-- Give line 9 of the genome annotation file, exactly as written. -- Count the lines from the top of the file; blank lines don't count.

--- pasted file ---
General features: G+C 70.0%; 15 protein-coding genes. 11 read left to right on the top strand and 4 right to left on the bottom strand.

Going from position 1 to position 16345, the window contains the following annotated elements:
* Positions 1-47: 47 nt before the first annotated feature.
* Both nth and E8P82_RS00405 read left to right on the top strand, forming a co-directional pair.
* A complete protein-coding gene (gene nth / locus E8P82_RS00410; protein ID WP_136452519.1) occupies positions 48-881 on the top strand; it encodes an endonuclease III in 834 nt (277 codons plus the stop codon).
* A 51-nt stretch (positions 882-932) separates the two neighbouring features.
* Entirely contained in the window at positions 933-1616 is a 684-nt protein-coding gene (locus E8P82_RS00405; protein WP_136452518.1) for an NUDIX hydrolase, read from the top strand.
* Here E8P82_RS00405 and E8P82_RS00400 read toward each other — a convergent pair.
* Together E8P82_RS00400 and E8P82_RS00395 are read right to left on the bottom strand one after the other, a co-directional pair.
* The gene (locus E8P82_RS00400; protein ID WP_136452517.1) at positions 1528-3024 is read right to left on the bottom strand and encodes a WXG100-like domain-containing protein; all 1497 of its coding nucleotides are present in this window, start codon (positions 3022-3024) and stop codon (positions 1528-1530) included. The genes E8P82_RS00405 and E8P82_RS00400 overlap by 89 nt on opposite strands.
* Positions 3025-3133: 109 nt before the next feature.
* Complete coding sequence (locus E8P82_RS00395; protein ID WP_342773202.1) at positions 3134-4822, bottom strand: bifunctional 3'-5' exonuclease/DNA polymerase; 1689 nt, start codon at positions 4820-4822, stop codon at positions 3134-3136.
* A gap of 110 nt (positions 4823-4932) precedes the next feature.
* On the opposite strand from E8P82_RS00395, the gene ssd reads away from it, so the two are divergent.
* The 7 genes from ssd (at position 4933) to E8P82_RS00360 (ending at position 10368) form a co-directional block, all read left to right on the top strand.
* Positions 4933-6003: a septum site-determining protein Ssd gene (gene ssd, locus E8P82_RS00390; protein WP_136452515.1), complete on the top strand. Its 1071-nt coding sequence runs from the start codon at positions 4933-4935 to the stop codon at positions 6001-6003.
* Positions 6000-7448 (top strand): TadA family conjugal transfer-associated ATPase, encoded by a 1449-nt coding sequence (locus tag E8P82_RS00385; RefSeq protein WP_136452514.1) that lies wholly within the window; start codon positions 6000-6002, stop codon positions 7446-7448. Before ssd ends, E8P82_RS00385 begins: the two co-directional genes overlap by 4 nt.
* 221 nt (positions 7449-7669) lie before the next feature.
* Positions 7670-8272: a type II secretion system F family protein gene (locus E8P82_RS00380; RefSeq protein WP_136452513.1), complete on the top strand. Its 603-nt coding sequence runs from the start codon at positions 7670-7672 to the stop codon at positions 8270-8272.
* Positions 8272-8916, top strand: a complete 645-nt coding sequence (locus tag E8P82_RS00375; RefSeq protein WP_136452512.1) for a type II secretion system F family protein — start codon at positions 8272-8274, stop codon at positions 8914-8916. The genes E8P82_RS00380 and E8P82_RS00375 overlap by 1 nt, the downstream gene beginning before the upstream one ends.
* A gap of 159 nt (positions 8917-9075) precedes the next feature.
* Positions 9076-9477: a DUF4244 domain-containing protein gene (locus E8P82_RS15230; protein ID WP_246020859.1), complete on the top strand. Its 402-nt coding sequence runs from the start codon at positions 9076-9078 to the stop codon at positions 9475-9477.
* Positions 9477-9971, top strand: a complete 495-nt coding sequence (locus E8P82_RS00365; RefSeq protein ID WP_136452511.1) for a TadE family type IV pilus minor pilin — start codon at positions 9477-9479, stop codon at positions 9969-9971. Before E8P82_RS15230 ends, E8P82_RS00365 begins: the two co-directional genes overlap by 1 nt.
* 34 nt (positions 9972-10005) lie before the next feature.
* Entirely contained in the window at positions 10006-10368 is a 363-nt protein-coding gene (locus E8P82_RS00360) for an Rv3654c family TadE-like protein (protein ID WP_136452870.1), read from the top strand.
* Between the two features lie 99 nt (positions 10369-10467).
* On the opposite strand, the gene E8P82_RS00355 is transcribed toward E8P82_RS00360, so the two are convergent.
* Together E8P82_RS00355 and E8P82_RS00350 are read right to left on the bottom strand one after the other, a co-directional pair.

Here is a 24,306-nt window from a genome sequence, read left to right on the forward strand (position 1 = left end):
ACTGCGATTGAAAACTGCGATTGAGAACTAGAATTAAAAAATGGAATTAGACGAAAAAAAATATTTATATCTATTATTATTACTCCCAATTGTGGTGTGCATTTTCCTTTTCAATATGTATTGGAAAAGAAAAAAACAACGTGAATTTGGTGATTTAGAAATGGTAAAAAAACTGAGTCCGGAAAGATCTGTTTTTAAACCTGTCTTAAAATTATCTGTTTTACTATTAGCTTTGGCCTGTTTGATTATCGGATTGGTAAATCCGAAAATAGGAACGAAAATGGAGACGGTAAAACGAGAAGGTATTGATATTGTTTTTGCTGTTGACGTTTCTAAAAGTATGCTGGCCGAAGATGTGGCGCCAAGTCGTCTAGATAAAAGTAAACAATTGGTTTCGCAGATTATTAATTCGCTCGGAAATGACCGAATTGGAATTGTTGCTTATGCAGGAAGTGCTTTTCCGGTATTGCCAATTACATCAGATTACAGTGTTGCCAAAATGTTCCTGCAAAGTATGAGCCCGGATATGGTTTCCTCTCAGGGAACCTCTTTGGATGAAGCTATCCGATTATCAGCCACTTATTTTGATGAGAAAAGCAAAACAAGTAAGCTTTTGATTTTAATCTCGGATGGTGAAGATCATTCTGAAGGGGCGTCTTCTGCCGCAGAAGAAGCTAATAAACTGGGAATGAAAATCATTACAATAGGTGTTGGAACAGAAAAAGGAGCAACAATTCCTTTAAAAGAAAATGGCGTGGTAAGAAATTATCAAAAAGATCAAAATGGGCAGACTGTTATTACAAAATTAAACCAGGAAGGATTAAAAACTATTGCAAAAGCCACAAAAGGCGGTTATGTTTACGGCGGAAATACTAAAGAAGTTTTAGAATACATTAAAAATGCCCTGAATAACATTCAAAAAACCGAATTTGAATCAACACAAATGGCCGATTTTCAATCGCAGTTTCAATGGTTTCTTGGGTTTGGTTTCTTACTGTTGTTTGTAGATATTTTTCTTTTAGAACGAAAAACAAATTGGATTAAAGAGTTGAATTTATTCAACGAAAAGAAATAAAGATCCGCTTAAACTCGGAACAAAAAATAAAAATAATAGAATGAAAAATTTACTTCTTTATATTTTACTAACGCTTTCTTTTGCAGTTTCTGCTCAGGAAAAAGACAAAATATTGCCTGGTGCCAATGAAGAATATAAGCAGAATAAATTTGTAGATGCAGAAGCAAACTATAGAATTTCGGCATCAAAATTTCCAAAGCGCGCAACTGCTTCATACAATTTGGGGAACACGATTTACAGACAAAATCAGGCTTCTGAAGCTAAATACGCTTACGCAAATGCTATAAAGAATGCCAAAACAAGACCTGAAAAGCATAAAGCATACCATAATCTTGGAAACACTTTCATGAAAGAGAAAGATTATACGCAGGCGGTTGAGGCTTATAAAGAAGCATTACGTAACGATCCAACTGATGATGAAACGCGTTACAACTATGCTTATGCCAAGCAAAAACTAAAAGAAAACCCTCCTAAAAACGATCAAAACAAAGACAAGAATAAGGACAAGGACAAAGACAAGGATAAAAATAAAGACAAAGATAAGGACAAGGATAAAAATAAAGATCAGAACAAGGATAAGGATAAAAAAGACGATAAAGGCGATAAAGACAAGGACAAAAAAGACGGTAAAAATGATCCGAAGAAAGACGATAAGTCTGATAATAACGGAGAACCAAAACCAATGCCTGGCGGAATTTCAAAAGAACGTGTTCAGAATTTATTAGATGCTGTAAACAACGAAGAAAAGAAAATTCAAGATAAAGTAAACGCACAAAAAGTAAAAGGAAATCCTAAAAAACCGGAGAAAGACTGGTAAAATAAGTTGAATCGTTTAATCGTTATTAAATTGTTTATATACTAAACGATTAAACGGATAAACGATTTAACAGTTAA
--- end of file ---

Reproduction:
* Together E8P82_RS00400 and E8P82_RS00395 are read right to left on the bottom strand one after the other, a co-directional pair.